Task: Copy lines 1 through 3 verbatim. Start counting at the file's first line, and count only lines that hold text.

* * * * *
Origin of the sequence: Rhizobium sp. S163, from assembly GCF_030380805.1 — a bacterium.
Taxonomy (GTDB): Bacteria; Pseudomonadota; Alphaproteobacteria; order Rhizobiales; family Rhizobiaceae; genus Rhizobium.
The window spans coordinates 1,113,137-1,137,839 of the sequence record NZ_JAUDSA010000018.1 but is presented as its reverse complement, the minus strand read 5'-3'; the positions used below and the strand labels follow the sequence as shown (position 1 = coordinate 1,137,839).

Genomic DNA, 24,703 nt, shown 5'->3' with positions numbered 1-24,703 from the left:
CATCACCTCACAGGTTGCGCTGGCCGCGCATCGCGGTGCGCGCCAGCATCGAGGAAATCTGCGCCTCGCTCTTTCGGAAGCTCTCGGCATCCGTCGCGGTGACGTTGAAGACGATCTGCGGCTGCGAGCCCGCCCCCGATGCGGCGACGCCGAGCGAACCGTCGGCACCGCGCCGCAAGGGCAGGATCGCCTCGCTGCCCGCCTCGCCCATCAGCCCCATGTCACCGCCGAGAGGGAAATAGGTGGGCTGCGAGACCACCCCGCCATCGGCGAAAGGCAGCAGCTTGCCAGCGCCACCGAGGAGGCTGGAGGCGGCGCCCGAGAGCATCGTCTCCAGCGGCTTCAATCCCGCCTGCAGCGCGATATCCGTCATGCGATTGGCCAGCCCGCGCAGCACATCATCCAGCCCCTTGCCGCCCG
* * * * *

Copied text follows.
Origin of the sequence: Rhizobium sp. S163, from assembly GCF_030380805.1 — a bacterium.
Taxonomy (GTDB): Bacteria; Pseudomonadota; Alphaproteobacteria; order Rhizobiales; family Rhizobiaceae; genus Rhizobium.
The window spans coordinates 1,113,137-1,137,839 of the sequence record NZ_JAUDSA010000018.1 but is presented as its reverse complement, the minus strand read 5'-3'; the positions used below and the strand labels follow the sequence as shown (position 1 = coordinate 1,137,839).